"Signal 30" makes the nature of Pete's desperation crystal clear, but the desperation itself has always been there. (Remember when Pete's father died, and his first instinct was to check with Don to make sure he was reacting and behaving the right way?) Pete has always seemed like a sycophantic child dressed up in big-boy clothes, emulating his older brothers. He's not really a man: he's an assemblage of stolen mannerisms. Because he's been paying such desperately close attention to his predecessors, Pete has made all the right moves: he's risen in the firm, right on schedule, and he has a pretty wife and a baby and a perfect home in Greenwich. But he can't understand: why isn't it enough? Why isn't he happy? Why don't other people respect him?
Even when he's completely alone, Pete acts like someone is watching him, and judging him, as we see this week when he gets up at night to fix the dripping faucet. No one is watching him (except us), but he is so proud of himself when he gets the drip to stop. I have seen other men do this sort of thing, he seems to say. And now I am one of them.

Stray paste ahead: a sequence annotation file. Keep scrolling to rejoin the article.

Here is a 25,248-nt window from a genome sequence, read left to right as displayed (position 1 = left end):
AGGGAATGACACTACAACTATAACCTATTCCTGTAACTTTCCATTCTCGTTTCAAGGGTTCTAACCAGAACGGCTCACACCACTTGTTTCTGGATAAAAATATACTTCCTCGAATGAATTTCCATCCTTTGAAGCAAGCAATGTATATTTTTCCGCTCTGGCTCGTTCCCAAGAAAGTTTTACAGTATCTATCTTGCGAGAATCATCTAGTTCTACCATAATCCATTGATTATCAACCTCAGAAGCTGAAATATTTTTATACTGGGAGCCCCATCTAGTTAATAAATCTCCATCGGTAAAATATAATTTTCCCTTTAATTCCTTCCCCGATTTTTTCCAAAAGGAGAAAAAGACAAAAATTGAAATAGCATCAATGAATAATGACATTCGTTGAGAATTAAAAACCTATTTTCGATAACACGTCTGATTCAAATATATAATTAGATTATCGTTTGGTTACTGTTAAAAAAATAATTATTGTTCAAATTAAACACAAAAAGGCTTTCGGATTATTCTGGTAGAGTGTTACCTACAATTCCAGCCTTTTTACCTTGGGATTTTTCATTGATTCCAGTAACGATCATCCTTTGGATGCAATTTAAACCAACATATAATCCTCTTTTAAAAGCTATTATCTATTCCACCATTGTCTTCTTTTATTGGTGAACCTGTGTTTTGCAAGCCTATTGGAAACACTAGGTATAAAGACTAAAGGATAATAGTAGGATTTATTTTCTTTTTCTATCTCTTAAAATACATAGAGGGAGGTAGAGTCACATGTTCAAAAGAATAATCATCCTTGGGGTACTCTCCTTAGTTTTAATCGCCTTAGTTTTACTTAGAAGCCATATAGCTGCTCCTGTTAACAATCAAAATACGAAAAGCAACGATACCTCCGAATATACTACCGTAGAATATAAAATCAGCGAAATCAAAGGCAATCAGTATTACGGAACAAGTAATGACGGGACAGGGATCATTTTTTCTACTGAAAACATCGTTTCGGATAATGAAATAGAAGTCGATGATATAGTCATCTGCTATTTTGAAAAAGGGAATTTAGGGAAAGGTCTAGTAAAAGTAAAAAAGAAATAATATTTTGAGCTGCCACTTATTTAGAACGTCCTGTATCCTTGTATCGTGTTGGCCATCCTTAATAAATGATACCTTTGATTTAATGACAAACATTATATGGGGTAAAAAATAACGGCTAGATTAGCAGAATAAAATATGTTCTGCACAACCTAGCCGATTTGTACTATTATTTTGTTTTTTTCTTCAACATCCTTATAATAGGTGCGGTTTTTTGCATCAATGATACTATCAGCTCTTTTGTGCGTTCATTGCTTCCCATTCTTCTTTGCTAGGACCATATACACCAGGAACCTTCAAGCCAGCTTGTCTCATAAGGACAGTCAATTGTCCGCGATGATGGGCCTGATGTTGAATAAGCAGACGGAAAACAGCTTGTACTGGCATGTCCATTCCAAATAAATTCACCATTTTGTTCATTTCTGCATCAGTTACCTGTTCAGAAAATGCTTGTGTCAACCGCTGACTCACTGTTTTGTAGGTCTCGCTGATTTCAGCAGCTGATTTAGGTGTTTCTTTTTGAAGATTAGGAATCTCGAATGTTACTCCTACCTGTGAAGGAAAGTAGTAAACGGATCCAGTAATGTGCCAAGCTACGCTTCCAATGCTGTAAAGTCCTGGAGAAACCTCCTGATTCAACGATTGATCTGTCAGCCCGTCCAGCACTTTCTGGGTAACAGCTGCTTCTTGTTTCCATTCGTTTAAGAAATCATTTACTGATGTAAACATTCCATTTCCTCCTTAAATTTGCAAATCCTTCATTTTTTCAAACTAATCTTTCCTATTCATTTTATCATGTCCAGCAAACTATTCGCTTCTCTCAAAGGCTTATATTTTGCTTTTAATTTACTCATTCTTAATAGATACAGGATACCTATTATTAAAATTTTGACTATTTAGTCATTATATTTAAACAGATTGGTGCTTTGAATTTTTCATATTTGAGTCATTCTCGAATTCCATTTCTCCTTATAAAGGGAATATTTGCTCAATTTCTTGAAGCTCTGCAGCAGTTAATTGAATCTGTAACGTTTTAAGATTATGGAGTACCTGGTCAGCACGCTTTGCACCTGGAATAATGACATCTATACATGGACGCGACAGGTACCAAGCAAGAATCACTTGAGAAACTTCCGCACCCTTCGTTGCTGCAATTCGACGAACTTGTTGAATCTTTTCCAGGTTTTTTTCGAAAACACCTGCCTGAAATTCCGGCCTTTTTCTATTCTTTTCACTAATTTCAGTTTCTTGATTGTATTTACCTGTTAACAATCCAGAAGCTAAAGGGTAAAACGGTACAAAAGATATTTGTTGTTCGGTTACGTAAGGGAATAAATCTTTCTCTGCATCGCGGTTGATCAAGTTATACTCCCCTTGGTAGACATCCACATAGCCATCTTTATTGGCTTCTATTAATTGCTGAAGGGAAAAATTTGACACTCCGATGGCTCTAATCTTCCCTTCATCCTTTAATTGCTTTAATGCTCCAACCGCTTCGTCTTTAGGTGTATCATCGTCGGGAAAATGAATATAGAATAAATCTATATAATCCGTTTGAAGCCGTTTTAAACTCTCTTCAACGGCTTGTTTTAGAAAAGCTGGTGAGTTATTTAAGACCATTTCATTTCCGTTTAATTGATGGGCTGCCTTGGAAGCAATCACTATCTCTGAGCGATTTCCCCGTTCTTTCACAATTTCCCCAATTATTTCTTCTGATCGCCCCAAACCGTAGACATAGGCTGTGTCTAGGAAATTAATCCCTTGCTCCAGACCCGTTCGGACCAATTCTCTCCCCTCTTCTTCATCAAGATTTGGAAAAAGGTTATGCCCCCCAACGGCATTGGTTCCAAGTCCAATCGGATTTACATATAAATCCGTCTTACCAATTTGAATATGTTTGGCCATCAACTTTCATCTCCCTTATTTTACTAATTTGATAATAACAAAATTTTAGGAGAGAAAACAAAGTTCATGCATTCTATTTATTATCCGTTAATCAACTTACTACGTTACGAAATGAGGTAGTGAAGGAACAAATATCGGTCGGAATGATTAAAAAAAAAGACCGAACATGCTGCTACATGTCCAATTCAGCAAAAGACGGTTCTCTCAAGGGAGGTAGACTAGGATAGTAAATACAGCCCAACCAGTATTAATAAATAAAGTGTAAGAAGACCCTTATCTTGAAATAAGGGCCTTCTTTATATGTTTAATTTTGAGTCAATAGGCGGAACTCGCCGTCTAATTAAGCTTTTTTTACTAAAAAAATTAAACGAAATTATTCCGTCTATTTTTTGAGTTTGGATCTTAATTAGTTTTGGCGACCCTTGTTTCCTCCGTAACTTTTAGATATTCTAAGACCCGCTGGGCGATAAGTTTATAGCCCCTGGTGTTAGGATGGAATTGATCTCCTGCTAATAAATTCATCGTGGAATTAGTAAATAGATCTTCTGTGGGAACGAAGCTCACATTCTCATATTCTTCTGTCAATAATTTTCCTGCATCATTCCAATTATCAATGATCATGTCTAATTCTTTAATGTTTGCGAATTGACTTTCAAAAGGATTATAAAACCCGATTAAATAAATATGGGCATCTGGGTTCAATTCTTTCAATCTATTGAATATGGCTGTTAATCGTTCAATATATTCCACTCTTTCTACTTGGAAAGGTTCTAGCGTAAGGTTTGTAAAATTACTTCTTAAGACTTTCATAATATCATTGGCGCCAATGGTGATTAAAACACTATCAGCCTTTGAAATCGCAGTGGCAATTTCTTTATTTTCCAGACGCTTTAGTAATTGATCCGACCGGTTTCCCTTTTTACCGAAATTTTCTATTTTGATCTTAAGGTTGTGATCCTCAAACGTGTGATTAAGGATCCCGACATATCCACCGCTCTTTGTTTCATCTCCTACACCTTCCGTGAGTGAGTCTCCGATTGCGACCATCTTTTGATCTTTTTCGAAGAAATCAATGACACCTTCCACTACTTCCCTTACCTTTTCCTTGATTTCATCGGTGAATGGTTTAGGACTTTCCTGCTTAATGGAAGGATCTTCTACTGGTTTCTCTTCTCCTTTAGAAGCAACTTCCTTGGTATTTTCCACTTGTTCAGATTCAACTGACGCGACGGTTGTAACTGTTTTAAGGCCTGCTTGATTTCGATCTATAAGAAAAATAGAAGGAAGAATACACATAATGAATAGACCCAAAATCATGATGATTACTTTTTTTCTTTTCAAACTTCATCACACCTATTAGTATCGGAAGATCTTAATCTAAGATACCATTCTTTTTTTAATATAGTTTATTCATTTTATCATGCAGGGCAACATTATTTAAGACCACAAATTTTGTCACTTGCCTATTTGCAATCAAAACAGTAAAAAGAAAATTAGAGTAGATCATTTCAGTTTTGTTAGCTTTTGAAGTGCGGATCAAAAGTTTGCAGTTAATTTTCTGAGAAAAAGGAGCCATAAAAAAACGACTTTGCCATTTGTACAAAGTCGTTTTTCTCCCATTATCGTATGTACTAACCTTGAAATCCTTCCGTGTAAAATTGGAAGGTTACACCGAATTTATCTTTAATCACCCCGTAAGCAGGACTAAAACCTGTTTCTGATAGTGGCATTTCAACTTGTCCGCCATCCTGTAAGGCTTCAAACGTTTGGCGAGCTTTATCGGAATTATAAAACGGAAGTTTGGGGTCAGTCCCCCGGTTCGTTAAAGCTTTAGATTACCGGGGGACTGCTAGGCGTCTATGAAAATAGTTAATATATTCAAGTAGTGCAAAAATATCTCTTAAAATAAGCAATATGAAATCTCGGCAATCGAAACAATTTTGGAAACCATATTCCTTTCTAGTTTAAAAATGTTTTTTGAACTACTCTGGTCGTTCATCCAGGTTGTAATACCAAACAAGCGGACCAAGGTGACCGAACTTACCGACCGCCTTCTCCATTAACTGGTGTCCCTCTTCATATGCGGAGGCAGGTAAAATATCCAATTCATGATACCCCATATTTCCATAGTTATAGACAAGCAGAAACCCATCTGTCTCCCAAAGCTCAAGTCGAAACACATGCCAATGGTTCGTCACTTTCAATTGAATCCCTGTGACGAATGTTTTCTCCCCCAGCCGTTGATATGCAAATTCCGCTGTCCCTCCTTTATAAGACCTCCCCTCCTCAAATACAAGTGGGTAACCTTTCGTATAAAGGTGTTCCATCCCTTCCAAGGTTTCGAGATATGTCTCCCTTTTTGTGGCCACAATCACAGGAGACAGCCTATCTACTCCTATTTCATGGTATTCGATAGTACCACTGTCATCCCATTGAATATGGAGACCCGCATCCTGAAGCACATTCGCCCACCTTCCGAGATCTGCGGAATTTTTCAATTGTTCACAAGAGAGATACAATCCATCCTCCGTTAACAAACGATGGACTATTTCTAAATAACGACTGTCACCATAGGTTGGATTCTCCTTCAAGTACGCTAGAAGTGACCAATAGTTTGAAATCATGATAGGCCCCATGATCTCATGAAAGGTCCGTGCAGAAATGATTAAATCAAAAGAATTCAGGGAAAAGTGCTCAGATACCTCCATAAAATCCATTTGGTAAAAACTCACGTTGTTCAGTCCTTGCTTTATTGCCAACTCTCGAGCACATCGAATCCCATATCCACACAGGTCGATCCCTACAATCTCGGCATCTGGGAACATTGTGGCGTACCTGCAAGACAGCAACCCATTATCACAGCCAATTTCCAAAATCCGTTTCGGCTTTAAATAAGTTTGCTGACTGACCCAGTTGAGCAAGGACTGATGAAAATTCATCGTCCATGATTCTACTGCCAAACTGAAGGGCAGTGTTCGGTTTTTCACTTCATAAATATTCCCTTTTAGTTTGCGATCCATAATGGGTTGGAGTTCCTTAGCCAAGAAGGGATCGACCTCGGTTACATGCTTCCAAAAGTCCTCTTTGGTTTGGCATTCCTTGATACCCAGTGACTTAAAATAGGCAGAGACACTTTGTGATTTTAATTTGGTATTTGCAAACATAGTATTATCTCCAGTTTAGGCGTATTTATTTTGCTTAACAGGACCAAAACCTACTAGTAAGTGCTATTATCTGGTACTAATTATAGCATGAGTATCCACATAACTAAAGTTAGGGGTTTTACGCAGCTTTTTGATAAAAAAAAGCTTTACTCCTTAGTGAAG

Pete and Trudy have been racing to become Don and Betty for years, and the party they throw this week is intended to be a celebration of their triumphant crossing of the finish line. His former competitor at the firm, Ken Cosgrove, has also been invited, but the entire evening has been planned around, and for, Don. Pete has always wanted Don's approval and respect, and has never been able to get it. "I'm not going to pretend it isn't a big deal to us that you came out," Pete tells Don, reminding him of all the times they invited Don when he didn't come. (This is another dynamic that goes all the way back to the pilot episode, when Don refused to go to Pete's bachelor party.)
The funny thing is, at the dinner, Don does treat Pete like an equal; Don is being perfectly pleasant, even—for him—friendly. But Don still manages to show Pete up without even trying: when the faucet Pete thought he had fixed fixed finally blows, Don has whipped off his shirt and repaired it—to the applause and general swooning of the gathered women—while Pete is still fumbling in his toolbox. Even in his own home, Pete will never be a man the way Don is a man. No matter what he does, Pete just can't get the big steak.